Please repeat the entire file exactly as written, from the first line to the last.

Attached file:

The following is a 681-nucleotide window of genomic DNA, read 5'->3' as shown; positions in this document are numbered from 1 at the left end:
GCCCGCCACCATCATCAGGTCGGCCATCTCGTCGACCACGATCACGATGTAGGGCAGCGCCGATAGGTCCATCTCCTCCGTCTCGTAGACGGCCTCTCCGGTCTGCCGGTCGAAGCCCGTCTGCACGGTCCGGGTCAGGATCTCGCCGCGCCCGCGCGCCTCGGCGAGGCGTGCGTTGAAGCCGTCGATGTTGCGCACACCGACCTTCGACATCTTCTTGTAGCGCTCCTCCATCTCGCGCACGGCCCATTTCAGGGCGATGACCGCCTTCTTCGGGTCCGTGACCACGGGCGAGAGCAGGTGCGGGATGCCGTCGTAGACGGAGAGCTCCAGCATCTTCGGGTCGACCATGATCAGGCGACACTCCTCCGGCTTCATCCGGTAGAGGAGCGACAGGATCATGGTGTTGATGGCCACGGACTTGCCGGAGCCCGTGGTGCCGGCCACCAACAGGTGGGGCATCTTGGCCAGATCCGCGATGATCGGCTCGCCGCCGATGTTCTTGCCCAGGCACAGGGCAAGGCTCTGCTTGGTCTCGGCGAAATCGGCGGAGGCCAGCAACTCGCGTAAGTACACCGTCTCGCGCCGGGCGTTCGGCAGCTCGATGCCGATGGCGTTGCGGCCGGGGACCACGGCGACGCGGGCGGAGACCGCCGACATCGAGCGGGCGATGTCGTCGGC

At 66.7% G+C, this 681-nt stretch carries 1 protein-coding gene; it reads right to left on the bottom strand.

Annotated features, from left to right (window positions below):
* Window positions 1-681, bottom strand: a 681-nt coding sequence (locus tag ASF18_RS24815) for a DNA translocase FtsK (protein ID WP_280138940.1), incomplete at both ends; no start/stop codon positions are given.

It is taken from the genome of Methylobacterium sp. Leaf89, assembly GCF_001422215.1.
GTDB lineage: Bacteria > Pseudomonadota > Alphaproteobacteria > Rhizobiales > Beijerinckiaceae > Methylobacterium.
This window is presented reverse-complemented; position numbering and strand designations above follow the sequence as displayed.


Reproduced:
The following is a 681-nucleotide window of genomic DNA, read 5'->3' as shown; positions in this document are numbered from 1 at the left end:
GCCCGCCACCATCATCAGGTCGGCCATCTCGTCGACCACGATCACGATGTAGGGCAGCGCCGATAGGTCCATCTCCTCCGTCTCGTAGACGGCCTCTCCGGTCTGCCGGTCGAAGCCCGTCTGCACGGTCCGGGTCAGGATCTCGCCGCGCCCGCGCGCCTCGGCGAGGCGTGCGTTGAAGCCGTCGATGTTGCGCACACCGACCTTCGACATCTTCTTGTAGCGCTCCTCCATCTCGCGCACGGCCCATTTCAGGGCGATGACCGCCTTCTTCGGGTCCGTGACCACGGGCGAGAGCAGGTGCGGGATGCCGTCGTAGACGGAGAGCTCCAGCATCTTCGGGTCGACCATGATCAGGCGACACTCCTCCGGCTTCATCCGGTAGAGGAGCGACAGGATCATGGTGTTGATGGCCACGGACTTGCCGGAGCCCGTGGTGCCGGCCACCAACAGGTGGGGCATCTTGGCCAGATCCGCGATGATCGGCTCGCCGCCGATGTTCTTGCCCAGGCACAGGGCAAGGCTCTGCTTGGTCTCGGCGAAATCGGCGGAGGCCAGCAACTCGCGTAAGTACACCGTCTCGCGCCGGGCGTTCGGCAGCTCGATGCCGATGGCGTTGCGGCCGGGGACCACGGCGACGCGGGCGGAGACCGCCGACATCGAGCGGGCGATGTCGTCGGC

At 66.7% G+C, this 681-nt stretch carries 1 protein-coding gene; it reads right to left on the bottom strand.

Annotated features, from left to right (window positions below):
* Window positions 1-681, bottom strand: a 681-nt coding sequence (locus tag ASF18_RS24815) for a DNA translocase FtsK (protein ID WP_280138940.1), incomplete at both ends; no start/stop codon positions are given.

It is taken from the genome of Methylobacterium sp. Leaf89, assembly GCF_001422215.1.
GTDB lineage: Bacteria > Pseudomonadota > Alphaproteobacteria > Rhizobiales > Beijerinckiaceae > Methylobacterium.
This window is presented reverse-complemented; position numbering and strand designations above follow the sequence as displayed.